Be aware that no water is available anywhere along the dunes drive, so fill up before venturing into the monument or at the Visitor Center. The gypsum-surfaced portion of the Dunes Drive can be slick when wet so drive carefully. White-sand reflects sunlight and it is easy to burn so be sure to use sunscreen with a large U.V. block number. Do not tunnel into the dunes as these can collapse easily and cause suffocation. When hiking in the dunes it is easy to become lost so be sure to orient yourself carefully to landmarks and markers along the way, and do not hike alone.
Again, I can't stress enough that these dunes, while beautiful and fun, are dangerous to be lost in. The lack of landmarks and the sameness of the row upon row of dunes can make a wrong turn a very dangerous proposition.
Therefore, if you're going backcountry, be sure to let a park ranger know. And if you're just hiking one of the other trails, be sure to stick to the marked path.
Don't hike beyond the park limits or you'll be smack dab in the center of a missle range! Don't worry too much though, it would take a concious effort to hike to the boundary. Also note that they will sometimes close down Rte 70 for and hour or two during missle testing.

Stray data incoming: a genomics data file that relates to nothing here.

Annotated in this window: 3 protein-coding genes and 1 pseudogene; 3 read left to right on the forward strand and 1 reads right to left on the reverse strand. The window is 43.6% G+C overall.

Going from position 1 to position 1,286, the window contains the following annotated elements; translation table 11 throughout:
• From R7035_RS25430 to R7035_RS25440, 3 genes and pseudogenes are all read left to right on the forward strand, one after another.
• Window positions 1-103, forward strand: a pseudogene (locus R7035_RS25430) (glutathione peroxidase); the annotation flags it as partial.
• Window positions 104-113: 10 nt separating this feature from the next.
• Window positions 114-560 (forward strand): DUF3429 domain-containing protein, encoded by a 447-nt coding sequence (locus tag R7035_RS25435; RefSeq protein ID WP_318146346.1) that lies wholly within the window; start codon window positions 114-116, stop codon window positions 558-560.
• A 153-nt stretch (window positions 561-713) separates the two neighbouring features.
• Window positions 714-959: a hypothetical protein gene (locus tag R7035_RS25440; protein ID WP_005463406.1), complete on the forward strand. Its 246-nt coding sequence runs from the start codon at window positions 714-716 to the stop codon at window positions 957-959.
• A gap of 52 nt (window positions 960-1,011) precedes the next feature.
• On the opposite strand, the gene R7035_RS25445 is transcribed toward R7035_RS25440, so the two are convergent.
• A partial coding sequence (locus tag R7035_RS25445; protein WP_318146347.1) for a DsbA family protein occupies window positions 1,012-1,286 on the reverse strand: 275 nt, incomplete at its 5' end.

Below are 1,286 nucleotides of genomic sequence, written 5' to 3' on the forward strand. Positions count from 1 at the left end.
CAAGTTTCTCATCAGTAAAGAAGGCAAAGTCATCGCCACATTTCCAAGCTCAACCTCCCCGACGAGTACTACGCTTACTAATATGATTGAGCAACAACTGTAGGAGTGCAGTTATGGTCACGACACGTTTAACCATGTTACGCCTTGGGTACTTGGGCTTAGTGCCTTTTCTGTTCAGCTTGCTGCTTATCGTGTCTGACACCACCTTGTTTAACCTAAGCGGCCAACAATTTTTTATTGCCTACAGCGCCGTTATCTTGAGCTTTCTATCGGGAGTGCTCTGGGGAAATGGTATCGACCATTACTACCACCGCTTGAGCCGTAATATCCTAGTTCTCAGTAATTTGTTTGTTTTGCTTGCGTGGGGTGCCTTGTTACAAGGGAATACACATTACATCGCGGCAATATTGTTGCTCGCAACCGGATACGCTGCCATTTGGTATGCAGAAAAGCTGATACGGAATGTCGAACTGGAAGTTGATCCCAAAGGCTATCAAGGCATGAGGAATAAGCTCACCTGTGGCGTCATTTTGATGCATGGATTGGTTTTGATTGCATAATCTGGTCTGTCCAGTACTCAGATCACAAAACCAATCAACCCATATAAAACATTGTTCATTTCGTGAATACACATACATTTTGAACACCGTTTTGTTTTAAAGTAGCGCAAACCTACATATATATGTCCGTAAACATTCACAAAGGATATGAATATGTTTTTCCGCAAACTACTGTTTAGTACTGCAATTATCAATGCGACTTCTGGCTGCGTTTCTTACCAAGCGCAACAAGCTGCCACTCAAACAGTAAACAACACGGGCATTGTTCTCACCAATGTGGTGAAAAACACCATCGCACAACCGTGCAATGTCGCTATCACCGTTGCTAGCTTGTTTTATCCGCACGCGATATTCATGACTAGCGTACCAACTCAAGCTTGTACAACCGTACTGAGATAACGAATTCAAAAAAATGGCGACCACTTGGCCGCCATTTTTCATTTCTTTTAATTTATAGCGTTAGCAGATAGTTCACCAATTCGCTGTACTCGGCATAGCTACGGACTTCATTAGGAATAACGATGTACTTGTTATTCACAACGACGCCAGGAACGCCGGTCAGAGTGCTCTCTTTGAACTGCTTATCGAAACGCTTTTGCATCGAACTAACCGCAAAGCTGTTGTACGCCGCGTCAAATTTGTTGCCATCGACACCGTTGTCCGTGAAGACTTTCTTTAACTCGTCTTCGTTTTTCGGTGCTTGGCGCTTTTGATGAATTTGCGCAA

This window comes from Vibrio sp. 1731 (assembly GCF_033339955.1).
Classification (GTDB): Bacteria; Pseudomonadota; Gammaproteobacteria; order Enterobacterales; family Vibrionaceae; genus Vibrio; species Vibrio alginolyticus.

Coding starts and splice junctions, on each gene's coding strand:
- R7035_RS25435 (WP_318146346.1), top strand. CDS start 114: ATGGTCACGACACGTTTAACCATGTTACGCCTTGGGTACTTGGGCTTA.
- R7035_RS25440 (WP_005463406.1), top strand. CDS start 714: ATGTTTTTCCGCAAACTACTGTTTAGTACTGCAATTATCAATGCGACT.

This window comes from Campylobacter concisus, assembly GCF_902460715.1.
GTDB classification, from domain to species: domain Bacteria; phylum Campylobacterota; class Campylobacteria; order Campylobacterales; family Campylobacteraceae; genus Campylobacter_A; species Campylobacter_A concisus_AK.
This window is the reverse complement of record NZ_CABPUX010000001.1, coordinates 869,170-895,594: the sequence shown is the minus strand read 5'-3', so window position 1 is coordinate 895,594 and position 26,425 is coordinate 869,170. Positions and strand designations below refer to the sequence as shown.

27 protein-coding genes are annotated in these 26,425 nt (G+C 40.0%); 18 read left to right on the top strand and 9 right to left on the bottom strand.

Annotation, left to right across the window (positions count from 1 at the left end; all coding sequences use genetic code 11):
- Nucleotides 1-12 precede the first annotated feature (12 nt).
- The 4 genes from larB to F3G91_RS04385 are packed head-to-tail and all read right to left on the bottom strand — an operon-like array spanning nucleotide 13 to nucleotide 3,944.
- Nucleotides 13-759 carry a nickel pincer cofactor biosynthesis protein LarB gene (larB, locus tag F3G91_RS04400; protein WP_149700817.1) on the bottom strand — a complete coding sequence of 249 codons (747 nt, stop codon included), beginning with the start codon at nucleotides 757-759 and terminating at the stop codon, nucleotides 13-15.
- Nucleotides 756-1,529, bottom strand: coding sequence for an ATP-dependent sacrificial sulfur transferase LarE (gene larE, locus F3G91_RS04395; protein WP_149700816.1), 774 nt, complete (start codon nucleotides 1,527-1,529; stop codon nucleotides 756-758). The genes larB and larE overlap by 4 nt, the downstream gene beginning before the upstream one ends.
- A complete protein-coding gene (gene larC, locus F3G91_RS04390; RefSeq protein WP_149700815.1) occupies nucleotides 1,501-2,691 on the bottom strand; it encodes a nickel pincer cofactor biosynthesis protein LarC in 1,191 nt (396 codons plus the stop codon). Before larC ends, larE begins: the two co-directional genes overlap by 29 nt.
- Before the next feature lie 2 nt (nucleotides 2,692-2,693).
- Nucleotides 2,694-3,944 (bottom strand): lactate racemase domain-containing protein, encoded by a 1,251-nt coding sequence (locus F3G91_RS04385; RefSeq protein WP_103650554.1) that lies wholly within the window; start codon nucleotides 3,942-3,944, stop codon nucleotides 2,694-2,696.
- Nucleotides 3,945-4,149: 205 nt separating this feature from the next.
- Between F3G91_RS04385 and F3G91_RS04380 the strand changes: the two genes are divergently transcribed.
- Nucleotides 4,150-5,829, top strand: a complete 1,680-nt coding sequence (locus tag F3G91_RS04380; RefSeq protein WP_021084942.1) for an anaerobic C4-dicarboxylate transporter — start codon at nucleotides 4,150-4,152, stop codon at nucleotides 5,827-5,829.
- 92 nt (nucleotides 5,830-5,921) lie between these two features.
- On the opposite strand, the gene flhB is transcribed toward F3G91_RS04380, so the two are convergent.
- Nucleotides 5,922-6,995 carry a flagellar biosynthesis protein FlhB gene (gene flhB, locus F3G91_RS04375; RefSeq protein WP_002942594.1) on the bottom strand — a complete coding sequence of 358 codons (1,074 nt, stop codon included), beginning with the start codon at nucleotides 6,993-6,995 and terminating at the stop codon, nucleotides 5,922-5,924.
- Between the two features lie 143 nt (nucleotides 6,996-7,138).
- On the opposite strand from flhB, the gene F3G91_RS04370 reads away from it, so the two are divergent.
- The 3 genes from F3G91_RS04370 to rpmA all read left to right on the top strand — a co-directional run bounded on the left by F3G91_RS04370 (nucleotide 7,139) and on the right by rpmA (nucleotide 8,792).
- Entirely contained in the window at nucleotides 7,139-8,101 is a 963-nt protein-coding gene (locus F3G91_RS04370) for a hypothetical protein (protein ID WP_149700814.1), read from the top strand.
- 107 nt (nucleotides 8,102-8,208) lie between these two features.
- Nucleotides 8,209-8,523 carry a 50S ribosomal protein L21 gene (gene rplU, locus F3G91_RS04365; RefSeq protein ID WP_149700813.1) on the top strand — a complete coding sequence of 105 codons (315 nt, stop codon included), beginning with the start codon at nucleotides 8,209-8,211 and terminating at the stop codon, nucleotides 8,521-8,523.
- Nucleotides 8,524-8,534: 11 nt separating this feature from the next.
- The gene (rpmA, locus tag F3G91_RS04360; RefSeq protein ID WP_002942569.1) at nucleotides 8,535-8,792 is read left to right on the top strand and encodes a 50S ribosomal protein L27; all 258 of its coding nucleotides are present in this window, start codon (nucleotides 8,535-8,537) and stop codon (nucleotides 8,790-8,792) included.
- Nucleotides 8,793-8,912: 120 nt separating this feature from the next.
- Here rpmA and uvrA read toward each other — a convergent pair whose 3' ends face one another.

Be careful to follow the orange bouys that mark the hiking trails when hiking and always try to keep two in sight. Without those bouys, there are no landmarks. It is scary how easy it would be to get lost in that environment. In the case of a bit of gusting wind, do not attempt to move if you can't see the next bouy.
Be careful when driving into the depths of the park. The constant movement of the dunes ensures that the road surface is constantly covered with a small amount of sand, This makes the road surface more slippery than you'ld expect.
Well, this is considered a desert, so, please watch out for the potential dangers of dehydration. Don't forget to wear sunblock (tons of it), a hat, sunglasses, lip balm and, as oddly as this might sound, clothes that cover your skin, so your sweat won't evaporate as fast as if you were wearing shorts and a tiny top. The sun reflects from the sand, so you will get hit from all sides - it's the perfect tanning booth ;). I don't have to mention that you must bring water, do i?